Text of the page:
AN eminent man of science who is a church-member and a decided and outspoken Christian presents by no means the unusual spectacle that some persons suppose. A certain class of writers and speakers seem really to have persuaded themselves that a new "irrepressible conflict" has arisen between science and Christianity, and that he who is a friend to the one must be an enemy to the other. The ground of this persuasion is not far to seek. Some men have thought they saw in the real or supposed results of scientific research a new means of attacking Christianity, to which they were commonly opposed on other accounts, and have very naturally been anxious to associate with their inferences and speculations the dignity and prestige which so justly belong to science. And then certain unwise defenders of Christianity have rushed to the rescue, and instead of attacking the unwarranted applications and assumptions of their opponents, have committed the
* Dr. J. Lawrence Smith, of Louisville, after receiving a great variety of scientific honors in Europe and at home, was in 1879 made a corresponding member of the French Institute, Academy of Science, the highest scientific distinction in the world, and one which few Americans have attained. On his return home, many eminent citizens of Louisville made a banquet in his honor; and, in response to a toast, "The Church," the following address was delivered. Dr. Smith had long been an active and useful member of the Walnut Street Baptist Church, and so continued until his lamented death in 1883.
stupendous blunder of attacking science itself. Amid the din of their conflict it is hardly strange if some have supposed that there must be war to the knife between all Christians and all men of science.
But meantime most of us are entirely peaceful. Certainly a very distinguished representative of physical science and a very humble representative of Christianity have sat side by side this evening in all peace and amity. A large proportion of the foremost scientific men of the age, in Europe and America, are known, believers in Christianity, and not a few are, like our honored guest, ready on all suitable occasions to advocate its claims. And, on the other hand, the great mass of really intelligent Christians everywhere are warm friends of science, whether physical or metaphysical, linguistic or historical, social, political or religious science. Why should it not be so? The very essence of Christianity is light; its very life-blood is truth; error and ignorance are among its greatest foes; and all true knowledge, however misconceived and misapplied for a time, is in reality its friend and helper, and sooner or later will be so acknowledged.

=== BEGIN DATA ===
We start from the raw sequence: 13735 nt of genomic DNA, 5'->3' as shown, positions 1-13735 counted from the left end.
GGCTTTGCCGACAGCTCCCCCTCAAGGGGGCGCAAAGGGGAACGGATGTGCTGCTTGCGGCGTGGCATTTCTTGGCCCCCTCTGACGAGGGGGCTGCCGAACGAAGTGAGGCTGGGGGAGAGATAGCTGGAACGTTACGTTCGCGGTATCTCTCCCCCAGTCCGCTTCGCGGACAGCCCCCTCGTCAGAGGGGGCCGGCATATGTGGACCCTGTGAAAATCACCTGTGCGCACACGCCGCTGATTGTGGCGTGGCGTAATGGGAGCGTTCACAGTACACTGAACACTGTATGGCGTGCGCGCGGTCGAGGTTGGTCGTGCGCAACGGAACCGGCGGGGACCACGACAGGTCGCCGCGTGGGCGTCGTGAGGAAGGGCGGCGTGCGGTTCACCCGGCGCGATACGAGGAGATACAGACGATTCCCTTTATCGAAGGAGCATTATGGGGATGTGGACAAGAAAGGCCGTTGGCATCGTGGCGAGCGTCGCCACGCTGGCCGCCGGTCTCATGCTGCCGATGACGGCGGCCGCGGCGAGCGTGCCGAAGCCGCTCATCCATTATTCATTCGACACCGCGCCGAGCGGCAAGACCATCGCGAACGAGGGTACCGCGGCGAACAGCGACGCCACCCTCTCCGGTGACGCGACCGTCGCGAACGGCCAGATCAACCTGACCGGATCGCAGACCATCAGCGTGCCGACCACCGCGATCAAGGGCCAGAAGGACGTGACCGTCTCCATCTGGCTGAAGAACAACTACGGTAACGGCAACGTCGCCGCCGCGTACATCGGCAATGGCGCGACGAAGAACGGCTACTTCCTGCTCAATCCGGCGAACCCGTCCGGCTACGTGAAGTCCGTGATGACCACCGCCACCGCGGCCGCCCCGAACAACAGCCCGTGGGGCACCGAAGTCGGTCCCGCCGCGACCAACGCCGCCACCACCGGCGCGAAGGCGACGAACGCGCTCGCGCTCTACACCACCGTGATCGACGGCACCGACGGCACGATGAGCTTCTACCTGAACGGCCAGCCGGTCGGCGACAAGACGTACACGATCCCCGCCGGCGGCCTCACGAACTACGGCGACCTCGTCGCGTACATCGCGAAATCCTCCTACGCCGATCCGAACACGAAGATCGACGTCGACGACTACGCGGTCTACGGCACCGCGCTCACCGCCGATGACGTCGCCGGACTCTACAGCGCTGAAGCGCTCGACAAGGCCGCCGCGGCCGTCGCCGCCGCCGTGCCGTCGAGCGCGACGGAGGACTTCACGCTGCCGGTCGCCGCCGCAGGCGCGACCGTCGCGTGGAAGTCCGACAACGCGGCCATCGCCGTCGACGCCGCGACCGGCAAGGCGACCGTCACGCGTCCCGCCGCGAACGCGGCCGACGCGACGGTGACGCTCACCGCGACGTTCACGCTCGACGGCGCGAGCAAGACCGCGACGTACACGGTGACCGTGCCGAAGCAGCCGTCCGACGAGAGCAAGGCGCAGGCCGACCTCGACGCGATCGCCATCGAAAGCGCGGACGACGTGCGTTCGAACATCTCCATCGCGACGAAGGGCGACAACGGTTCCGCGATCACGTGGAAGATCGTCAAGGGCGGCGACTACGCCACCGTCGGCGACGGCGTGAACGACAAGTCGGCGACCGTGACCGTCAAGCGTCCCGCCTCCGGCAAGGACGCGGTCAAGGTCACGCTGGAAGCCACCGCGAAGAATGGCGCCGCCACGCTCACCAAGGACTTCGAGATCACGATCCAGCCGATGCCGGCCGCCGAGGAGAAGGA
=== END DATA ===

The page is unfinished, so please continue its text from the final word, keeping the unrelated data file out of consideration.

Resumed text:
Let all cultivated men try to repress this mistaken notion of antagonism. Physical science has its own great field, its grand achievements and a possible future which no man can now imagine; but there are facts of existence which its processes cannot explain or even detect. Men devoted to experiment and demonstration sometimes grow one-sided, as we are all prone to do, and deny all that does not come within their range. But physical science necessarily fails to account for our
sense of right and wrong, our quenchless longings after immortality, our invincible belief in the Almighty, All-wise and All-loving. Our loftiest thought remains always a fragment till it finds completeness in the thought of Him; and our hearts - strange hearts, so strong and yet so weak, with joys so sweet and griefs so bitter - our hearts can know no rest save as they rest in Him.
Mr. Chairman and gentlemen, you have meant to show respect for the Church, the aggregate of avowed Christians. There are two things which I think that Christians ought, in our day and country, especially to propose to themselves and to urge on all around them. One is that we must all strive to combine the highest, broadest Christian charity with firm attachment to truth and fidelity to honest convictions. It is one of the practical problems of our age to combine these, not sacrificing either to the other. And the second thing: At a time when political and social evils spread so wide and strike so deep, when some men who are not foolish despair of the republic, and some despair of society, and some ask whether life is worth living, it becomes us indeed fearlessly to point out the faults of our current Christianity, that they may be mended; but it becomes us also to conserve and maintain the legitimate influence of Christianity over all classes of our population. Let all men beware how they speak the word that is to lessen that influence. Things are bad enough with us as it is; they would be far worse if that influence were destroyed. But let us hope that amid the mutations and reactions of human affairs, and under the control of
that Divine Providence at the thought of which we all bow in reverence, there may be an increase of living Christian faith and genuine Christian morality, of real education and enlightened patriotism, that will bring better and brighter days for us and for our children.
[John A. Broadus, Sermons and Addresses, 1888, pp. 348-351. This book was provided by Steve Lecrone, Burton, OH. Scanned and formatted by Jim Duvall.]
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